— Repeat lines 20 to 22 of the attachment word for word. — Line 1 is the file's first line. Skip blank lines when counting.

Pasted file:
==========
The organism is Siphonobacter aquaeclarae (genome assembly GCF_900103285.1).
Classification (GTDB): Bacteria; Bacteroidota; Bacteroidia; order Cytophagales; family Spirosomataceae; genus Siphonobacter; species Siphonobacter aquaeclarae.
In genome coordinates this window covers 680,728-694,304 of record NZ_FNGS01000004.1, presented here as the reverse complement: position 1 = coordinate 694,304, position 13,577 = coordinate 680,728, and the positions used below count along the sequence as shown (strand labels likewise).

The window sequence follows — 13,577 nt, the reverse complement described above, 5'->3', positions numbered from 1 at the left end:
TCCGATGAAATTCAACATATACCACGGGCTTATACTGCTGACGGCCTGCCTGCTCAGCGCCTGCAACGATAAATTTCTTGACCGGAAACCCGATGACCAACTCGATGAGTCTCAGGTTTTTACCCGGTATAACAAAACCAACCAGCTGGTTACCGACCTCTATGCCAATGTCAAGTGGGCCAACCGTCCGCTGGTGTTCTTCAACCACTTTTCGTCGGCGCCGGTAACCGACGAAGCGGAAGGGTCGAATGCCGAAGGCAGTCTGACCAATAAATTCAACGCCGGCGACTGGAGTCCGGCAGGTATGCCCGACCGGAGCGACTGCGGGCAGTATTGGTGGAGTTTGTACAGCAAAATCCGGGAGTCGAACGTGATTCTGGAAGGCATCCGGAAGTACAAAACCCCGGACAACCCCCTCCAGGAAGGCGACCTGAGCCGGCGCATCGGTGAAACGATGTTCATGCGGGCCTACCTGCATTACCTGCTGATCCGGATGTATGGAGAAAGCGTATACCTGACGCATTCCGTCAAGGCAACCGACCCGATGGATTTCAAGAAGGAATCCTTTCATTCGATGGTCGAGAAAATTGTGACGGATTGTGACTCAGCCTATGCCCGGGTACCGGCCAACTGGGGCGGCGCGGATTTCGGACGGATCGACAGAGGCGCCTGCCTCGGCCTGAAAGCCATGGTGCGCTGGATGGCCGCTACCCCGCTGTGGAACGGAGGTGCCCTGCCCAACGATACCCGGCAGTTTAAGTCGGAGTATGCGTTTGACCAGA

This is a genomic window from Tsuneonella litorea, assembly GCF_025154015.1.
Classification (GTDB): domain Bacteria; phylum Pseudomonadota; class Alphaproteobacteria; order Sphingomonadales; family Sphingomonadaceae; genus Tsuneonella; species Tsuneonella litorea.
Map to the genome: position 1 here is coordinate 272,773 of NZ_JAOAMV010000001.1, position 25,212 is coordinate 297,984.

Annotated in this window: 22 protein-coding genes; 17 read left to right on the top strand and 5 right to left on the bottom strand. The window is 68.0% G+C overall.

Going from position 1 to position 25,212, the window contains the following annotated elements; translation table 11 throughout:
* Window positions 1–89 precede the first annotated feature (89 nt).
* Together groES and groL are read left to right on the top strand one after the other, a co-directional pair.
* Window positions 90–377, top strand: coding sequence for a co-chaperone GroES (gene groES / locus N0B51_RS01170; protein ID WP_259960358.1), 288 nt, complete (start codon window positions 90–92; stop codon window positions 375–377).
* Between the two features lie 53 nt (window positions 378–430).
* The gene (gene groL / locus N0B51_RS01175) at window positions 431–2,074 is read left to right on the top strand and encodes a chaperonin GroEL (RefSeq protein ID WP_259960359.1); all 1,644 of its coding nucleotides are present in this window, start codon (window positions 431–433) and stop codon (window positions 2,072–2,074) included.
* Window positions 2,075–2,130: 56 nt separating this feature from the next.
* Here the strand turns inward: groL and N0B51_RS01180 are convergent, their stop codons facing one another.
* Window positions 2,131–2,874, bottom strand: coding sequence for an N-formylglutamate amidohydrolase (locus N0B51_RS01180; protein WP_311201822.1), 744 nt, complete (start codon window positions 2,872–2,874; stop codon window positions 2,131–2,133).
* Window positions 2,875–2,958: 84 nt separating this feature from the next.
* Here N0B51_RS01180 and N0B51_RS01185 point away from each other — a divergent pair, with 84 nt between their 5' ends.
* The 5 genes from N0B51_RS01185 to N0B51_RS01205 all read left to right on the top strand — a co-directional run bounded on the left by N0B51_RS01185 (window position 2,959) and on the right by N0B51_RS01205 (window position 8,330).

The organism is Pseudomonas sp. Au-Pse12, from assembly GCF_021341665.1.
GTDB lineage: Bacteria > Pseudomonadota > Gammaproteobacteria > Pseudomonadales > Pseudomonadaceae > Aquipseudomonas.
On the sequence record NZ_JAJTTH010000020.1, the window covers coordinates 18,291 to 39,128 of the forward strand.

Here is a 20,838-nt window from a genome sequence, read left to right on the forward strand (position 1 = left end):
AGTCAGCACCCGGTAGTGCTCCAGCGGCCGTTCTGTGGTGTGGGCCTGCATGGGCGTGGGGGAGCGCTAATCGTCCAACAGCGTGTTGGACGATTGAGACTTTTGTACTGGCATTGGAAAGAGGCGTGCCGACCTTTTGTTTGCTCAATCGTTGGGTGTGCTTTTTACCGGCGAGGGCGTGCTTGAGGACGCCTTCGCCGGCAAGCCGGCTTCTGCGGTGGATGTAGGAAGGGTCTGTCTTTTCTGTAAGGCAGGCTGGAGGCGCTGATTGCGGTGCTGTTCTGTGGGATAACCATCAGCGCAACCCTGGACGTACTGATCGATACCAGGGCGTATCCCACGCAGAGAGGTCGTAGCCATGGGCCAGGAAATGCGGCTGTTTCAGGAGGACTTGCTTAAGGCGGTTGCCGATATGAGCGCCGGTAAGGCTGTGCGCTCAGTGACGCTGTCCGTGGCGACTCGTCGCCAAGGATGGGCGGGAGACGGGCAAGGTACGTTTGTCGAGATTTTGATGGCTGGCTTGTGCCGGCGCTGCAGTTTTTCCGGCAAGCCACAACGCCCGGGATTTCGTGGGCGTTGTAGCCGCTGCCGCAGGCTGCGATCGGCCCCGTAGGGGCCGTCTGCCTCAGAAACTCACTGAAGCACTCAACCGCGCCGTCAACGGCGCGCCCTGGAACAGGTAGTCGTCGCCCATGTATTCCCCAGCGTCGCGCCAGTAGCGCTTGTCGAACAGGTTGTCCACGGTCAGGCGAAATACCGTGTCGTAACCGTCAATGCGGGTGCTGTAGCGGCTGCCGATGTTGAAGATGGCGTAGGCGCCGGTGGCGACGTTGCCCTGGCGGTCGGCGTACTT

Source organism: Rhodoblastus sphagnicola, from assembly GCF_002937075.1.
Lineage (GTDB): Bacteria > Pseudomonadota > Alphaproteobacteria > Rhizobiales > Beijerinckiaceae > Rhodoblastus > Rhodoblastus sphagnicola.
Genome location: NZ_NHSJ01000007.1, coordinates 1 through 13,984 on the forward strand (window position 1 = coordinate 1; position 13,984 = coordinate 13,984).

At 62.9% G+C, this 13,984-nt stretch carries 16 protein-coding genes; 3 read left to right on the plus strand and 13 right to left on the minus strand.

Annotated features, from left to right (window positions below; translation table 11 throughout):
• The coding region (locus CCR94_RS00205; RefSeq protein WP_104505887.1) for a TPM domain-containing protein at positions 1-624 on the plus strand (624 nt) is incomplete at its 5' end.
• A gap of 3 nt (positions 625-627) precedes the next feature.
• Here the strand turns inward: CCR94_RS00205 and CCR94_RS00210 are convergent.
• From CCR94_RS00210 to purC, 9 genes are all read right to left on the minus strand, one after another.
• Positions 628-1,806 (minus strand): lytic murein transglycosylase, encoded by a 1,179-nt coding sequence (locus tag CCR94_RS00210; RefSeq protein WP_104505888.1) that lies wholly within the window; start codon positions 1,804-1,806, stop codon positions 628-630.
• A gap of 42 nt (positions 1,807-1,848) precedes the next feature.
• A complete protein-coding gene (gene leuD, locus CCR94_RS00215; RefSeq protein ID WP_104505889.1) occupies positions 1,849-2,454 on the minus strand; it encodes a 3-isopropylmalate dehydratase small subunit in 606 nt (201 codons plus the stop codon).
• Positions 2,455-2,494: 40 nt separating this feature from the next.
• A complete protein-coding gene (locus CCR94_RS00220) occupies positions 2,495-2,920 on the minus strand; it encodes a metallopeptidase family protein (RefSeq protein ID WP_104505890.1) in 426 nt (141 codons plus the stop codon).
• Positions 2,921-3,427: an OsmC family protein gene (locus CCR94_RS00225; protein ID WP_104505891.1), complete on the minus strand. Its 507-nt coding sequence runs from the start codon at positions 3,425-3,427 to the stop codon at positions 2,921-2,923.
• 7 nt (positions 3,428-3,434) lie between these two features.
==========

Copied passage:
* Here N0B51_RS01180 and N0B51_RS01185 point away from each other — a divergent pair, with 84 nt between their 5' ends.
* The 5 genes from N0B51_RS01185 to N0B51_RS01205 all read left to right on the top strand — a co-directional run bounded on the left by N0B51_RS01185 (window position 2,959) and on the right by N0B51_RS01205 (window position 8,330).

The organism is Pseudomonas sp. Au-Pse12, from assembly GCF_021341665.1.